Fast Color is a movie of and for this moment. Written and directed by Julia Hart and starring a primarily female African American cast including Gugu Mbatha-Raw, Lorraine Tussaint, and Saniyya Sidney, it’s a film that will appeal to audiences hungry for more diversity in their genres like superhero films. Though it likely won’t be as widely popular as Black Panther, it’s a further redefinition of the genre with its restraint and focus on the human element of being superhuman.
Mbatha-Raw plays Ruth, a young woman on the run. Government agents are pursuing her because she has special, mysterious powers: when she has seizures, she causes earthquakes. With nowhere else to hide, Ruth returns to her family farm in rural Texas where she reconnects with her mother Bo (Tussaint) and daughter Lila (Sidney). Her mother and daughter also have special abilities, and it’s through their conversations that we learn they are the latest in a long line of women with these special powers. They are able to break down any item into something like its atomic particles and put it back together, if they want. They can’t, however, put broken things back together. More on this in a moment.
Once Ruth reaches the farm, nothing much happens, making for a slower second act. Things pick up a bit in the final act with the “showdown” with government agents. Unlike most superhero films, there aren’t any action-packed gun fights or displays of power. Instead it’s a continuation of the beautiful depictions of what these women can do that we’ve seen throughout the film but punctuated with a clear implication that they‘re not to be messed with.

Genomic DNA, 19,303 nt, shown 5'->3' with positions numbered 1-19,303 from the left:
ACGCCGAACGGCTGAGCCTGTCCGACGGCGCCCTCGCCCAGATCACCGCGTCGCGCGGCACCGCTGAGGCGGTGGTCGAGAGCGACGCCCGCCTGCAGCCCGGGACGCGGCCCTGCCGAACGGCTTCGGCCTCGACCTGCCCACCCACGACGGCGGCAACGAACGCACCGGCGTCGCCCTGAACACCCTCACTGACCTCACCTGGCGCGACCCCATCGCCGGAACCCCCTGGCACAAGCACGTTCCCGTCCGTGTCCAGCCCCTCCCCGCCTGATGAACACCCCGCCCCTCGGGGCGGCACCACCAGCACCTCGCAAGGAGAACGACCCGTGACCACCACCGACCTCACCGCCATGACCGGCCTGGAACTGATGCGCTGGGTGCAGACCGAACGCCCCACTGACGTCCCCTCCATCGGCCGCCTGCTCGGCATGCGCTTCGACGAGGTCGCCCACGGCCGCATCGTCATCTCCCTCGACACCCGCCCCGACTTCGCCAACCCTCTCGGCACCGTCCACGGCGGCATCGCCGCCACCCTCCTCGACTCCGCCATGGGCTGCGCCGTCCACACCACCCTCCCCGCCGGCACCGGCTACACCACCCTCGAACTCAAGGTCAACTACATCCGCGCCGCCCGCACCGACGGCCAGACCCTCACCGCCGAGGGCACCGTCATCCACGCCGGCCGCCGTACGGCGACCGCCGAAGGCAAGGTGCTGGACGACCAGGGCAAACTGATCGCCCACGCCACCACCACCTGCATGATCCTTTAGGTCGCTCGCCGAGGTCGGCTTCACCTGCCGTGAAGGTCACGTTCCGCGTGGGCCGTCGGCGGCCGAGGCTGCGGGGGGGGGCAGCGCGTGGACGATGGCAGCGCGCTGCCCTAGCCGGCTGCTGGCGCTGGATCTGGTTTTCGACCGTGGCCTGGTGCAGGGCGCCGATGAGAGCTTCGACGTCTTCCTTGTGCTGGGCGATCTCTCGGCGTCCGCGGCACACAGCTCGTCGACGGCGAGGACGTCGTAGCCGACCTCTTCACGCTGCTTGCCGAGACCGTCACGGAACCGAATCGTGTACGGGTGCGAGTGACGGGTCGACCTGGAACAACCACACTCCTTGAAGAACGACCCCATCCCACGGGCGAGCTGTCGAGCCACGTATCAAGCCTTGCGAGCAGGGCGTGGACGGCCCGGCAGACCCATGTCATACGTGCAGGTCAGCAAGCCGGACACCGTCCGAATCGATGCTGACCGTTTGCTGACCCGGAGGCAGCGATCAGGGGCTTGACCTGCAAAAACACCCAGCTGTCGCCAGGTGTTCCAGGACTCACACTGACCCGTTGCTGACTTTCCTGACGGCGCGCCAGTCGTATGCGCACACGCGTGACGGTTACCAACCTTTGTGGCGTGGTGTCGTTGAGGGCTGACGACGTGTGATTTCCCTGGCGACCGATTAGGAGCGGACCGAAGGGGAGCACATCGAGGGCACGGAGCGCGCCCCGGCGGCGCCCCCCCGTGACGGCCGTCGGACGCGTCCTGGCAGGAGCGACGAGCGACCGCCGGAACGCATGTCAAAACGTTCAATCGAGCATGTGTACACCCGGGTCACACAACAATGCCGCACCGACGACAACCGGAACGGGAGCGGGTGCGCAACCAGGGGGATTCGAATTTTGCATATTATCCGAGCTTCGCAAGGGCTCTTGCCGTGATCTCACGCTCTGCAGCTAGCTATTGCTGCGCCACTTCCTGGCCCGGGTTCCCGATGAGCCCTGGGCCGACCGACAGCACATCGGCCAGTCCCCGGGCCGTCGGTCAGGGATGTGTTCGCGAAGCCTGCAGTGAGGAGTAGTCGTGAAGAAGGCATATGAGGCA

While Fast Color has the largest heart of any superhero film in recent memory, it falters a bit in its superhero mythology. What these women can do—and how and why they are able to—is a little murky and inconsistent. The implication at the end of the film is that Ruth has repaired a massive breach in the world, i.e. put together something that was heretofore broken. Unless Ruth’s ability to repair this breach is an evolution in her family’s superpowers, it feels inconsistent with the mythology.
Writer/director Hart called Fast Color a film about mothers. More than the artistic displays of their power, this is the beauty of the film. The tenderness of words spoken and left unsaid, the pain of leaving, the agony of absence, and the reluctant joy of return make Fast Color a deeply human drama. If it can retain this spiritual and emotional depth in (hopefully) its sequel(s), while better grounding its superhero mythology, it will be a truly special series.